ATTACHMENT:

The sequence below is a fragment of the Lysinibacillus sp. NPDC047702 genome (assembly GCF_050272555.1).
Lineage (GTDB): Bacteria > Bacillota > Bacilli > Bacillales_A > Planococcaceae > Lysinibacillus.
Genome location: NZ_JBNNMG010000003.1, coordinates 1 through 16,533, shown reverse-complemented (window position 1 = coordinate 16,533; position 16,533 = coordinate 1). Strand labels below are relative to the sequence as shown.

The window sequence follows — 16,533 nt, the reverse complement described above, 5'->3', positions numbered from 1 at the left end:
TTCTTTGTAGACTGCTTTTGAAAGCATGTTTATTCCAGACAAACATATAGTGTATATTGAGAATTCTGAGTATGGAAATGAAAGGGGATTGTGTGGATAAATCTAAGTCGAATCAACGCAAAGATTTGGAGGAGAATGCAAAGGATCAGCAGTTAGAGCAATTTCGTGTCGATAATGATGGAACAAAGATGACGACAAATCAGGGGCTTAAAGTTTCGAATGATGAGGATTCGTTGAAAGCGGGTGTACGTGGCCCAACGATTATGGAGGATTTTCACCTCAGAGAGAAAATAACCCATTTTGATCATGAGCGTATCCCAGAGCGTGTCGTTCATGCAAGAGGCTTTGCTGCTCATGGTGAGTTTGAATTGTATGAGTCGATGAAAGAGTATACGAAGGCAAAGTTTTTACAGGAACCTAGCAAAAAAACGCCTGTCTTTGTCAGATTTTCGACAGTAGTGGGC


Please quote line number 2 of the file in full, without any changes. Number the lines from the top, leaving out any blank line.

Lineage (GTDB): Bacteria > Bacillota > Bacilli > Bacillales_A > Planococcaceae > Lysinibacillus.